Behind the Scenes of Back-End Testing: Getting The Most Out of Your API Endpoints in REST

 

Wil Merchant - QA Engineer · Sept 4, 2018

In today’s world of Agile development, developers are churning out code at blistering rates. An emphasis on rapid change puts them under pressure to develop code that “just works” without giving much thought to documentation or testing. This is especially the case with API endpoints. It’s easy to see how developers could bypass documenting and testing their API’s. It’s easier to write code that works, than it is to explain how it is used and ensure that it functions as it should. However with API endpoints, documenting and testing are two activities that can greatly serve companies in the long run.

The first step in our process is Documentation. RESTful web services are some of the most common, efficient, and easily understood backend application protocols. REST stands for REpresentational State Transfer, an architectural style and approach to communications. It is based on 6 guiding principles; separation of the client and server, stateless requests between the client and server, cacheable response data, a uniform interface, a layered system, and the ability to extend client functionality by downloading new code when necessary. When the API is pushed to the testing environment, we begin the process with documenting all endpoints in the API. This is conducted by listing all of the requests for each endpoint, then developing test cases for each request. Each request consists of several components; a url, an HTTP method type, headers, and parameters. All of these shoulds be documented in a test plan.

In order to thoroughly develop the test cases, we cover all the bases by first testing for the successful request and then creating scenarios in which the request would fail. The failing test cases are developed by manipulating the request components in an improper way (i.e. using invalid parameters, omitting headers, changing request methods). To ensure reproducibility, the developed test cases include a scenario description, an endpoint url, headers, the HTTP method, body or query parameters, an expected status code, the actual status code, and the HTTP response given by the request. An added benefit to this test case documentation is that developers are given an example of a properly formatted request, at least in the successful test cases.

The next step is testing. Once the test cases have been developed, we begin to manually test them using our prefered tool, Postman. Postman is an API Development Environment (ADE) that enables users to create, edit, and execute requests, among other functionalities. In Postman, APIs are represented in the form of a Collection, which is a group of the requests used by an API. The Postman Collection is what we use to conduct the tests. Manual testing is performed by modifying the API requests in the collection as specified by the test cases, and executing them using Postman. Then the response and actual status code are recorded for each test case.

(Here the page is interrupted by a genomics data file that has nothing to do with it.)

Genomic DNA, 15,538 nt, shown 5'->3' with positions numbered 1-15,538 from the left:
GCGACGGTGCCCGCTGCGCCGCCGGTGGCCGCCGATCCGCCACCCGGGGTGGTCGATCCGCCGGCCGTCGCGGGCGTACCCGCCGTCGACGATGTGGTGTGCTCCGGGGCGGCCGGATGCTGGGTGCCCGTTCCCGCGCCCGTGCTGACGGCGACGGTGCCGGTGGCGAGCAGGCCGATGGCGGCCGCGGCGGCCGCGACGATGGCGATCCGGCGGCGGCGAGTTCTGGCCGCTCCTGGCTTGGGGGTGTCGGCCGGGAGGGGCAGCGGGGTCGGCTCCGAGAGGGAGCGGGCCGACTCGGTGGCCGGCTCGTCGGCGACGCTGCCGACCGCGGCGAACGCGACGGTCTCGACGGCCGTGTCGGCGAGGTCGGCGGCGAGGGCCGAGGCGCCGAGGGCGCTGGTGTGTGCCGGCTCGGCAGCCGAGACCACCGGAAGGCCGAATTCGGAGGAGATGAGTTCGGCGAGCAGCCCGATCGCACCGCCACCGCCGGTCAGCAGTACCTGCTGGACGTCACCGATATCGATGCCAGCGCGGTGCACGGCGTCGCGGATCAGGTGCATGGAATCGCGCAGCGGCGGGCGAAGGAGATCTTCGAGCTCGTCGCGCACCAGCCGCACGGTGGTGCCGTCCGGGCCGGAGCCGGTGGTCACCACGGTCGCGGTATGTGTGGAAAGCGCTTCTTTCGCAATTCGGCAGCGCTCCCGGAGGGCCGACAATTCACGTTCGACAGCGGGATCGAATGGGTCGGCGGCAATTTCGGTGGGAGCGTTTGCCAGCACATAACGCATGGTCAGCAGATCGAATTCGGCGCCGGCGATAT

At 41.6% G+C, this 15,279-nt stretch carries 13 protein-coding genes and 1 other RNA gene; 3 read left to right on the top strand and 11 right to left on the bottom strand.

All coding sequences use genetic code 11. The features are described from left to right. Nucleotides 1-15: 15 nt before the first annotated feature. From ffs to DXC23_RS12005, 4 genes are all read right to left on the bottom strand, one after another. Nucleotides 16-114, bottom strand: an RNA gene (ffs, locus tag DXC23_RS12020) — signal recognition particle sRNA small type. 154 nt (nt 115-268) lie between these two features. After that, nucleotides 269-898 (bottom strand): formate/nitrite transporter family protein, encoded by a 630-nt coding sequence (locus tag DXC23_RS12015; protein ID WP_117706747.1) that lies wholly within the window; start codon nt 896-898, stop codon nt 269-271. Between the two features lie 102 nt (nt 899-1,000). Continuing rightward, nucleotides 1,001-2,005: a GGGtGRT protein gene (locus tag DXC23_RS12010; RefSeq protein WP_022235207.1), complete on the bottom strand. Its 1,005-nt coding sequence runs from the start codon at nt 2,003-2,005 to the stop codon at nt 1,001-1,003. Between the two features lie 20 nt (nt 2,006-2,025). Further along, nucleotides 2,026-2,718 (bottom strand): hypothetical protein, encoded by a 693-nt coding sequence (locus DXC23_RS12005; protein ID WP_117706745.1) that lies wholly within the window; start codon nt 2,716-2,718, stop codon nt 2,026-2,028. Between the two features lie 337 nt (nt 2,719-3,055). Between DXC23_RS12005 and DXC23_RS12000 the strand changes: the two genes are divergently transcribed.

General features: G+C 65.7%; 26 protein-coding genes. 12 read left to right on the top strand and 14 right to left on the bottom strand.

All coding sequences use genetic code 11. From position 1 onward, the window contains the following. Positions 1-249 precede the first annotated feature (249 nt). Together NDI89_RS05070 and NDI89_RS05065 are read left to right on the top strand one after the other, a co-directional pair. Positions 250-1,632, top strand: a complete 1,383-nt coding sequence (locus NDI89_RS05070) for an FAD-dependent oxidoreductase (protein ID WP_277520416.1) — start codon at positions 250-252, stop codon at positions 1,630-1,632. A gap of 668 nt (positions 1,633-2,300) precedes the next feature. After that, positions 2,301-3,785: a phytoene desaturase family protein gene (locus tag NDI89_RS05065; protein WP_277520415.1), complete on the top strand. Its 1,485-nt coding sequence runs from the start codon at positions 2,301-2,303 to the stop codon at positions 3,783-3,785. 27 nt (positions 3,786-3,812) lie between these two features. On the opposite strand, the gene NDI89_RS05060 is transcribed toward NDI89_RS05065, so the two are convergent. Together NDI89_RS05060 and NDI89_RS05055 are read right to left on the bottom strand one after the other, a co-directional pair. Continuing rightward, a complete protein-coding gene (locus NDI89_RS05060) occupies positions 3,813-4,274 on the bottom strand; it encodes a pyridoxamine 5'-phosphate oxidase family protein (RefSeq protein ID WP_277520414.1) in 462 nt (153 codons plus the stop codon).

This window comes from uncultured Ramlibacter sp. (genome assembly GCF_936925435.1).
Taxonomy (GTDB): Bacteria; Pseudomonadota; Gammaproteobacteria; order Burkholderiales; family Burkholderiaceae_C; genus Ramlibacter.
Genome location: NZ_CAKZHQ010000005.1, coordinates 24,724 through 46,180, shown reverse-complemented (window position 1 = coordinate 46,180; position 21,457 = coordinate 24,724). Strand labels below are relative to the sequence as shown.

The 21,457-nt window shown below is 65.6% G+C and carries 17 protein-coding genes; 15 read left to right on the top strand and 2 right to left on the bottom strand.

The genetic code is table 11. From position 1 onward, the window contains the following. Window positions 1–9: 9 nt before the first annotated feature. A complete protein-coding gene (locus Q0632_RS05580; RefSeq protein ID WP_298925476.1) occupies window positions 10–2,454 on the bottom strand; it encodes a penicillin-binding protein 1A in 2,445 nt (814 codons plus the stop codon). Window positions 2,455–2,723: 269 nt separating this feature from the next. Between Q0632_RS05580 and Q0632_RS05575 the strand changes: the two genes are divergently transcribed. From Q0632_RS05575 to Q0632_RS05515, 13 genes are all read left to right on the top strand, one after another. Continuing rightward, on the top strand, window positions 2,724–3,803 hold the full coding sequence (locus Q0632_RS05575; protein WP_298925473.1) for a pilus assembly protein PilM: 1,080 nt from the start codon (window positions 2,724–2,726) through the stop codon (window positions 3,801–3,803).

The second stage of testing is test automation. After manual testing is completed, the tests are automated using a node.js test automation suite comprised of javascript files that execute the test cases for all endpoints in the API. The automation suite also includes several node.js frameworks such as Mocha and Chai for assertions and reporting. In the framework, each endpoint is represented by a JavaScript file. The files include the urls for all requests related to the endpoint along with the headers for each request. Each endpoint also has a corresponding test folder containing javascript files for each related request. The endpoint test files contain scripts that run every test case related to a specific endpoint request. Another script in the automation suite executes all of the test scripts in sequence, essentially performing an end-to-end test on the API. Once the suite is finished running, a report is generated, containing information on the results of all test cases in the suite. When the automation suite is ready for use, it can be pushed to a central repository.

With this suite, developers will easily be able to leverage CI practices.

When a developer commits API changes to the central repo, the test suite automatically executes, and if it fails, a report is automatically sent to the developer. As a result, developers are able to quickly resolve API integration issues, saving time, and allowing them to focus on other high-priority tasks.

Although API endpoint testing may seem tedious, especially the documentation, it is a necessary process. For one, it provides clear examples of the API requests and their behavior in various situations. If the API is easy to understand, new users will spend less time learning it, and can be productive sooner. When API updates are needed, they can be made faster, as users will have a firmer grasp of the API. Also, by clearly defining the conditions of each test case, reporting becomes even more effective. After tests, developers are given specific details about API requests in failing test cases. This is especially useful, because they will spend less time identifying the conditions that cause issues, than resolving those issues. Overall, more of your company’s time will be spent efficiently, and you can be confident that you’re producing a high quality product. At Quilmont, automated testing is one of the many services we offer our clients in producing top-notch products. We are a tool agnostic company that prides itself on adaptability and providing high quality solutions at a rapid pace. Contact us today for a demo on Test Driven Development utilizing tools like Postman with Git, Appium, and Selenium. See how we can help you produce world-class products with our solutions!

Wil Merchant

Wil Merchant

FogChain QA Engineer

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